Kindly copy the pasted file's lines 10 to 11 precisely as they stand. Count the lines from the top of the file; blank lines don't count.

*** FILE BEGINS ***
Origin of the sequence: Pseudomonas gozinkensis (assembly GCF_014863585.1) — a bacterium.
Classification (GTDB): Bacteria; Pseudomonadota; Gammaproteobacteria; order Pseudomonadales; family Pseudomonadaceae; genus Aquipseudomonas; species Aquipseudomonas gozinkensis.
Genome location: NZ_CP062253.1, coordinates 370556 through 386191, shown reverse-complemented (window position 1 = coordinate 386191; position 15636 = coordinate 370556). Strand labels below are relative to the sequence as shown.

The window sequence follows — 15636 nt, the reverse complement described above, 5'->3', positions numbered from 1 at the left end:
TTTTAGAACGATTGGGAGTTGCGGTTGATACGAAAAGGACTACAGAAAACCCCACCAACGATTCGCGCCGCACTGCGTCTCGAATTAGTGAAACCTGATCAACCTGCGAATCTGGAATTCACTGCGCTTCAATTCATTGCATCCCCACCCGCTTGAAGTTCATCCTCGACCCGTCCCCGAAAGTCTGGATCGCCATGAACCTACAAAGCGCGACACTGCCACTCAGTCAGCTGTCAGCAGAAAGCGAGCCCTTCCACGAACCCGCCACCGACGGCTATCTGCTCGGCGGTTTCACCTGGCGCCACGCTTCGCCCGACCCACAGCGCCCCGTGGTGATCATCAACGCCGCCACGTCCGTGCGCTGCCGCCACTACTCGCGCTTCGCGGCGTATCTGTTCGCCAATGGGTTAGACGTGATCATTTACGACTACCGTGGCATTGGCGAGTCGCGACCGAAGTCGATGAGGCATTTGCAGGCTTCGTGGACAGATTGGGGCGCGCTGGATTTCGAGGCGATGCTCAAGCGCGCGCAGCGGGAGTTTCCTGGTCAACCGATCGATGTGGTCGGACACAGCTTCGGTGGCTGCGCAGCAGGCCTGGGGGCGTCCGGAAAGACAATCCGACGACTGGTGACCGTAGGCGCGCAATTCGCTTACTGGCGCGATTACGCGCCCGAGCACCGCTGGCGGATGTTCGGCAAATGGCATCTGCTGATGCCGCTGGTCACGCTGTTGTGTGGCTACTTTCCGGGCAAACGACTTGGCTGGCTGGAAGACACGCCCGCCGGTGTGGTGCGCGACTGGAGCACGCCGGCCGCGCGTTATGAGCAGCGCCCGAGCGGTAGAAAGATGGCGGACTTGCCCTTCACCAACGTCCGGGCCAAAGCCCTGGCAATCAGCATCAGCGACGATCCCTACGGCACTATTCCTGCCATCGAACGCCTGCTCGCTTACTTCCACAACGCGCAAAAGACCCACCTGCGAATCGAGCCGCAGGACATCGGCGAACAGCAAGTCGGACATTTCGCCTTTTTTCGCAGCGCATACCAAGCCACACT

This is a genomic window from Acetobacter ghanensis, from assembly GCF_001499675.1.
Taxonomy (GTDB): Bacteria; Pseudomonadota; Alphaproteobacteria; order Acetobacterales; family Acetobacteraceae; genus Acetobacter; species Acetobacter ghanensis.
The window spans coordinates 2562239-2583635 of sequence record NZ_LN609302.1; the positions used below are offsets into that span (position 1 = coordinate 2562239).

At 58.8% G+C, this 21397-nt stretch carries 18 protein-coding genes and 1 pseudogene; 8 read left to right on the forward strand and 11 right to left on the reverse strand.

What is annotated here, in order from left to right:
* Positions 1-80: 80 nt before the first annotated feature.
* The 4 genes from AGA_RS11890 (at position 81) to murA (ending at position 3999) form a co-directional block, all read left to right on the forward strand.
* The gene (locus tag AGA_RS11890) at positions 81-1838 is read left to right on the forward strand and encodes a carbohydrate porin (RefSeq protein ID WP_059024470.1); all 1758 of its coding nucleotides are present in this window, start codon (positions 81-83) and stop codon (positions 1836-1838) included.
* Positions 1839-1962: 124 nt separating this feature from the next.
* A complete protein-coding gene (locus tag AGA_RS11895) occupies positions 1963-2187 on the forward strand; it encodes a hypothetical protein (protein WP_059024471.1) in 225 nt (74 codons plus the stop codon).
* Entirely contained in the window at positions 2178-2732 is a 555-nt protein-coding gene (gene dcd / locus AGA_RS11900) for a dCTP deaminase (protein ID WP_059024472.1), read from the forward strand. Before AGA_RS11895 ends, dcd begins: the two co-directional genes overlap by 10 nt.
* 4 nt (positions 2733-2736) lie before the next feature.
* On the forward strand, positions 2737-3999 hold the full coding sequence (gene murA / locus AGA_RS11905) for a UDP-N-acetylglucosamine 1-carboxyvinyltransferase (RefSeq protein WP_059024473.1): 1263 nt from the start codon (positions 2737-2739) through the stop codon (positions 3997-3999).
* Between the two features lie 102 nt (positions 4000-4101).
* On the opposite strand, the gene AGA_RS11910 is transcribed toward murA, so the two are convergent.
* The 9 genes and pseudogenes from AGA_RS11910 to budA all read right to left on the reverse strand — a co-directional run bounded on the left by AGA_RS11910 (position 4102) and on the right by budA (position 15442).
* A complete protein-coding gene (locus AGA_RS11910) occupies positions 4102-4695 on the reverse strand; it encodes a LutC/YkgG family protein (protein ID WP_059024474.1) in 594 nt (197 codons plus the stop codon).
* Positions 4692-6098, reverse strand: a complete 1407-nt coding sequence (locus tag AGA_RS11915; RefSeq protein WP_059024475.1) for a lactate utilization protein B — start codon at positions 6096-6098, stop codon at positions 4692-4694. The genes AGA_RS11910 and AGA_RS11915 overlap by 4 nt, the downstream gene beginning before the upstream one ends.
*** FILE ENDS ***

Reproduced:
What is annotated here, in order from left to right:
* Positions 1-80: 80 nt before the first annotated feature.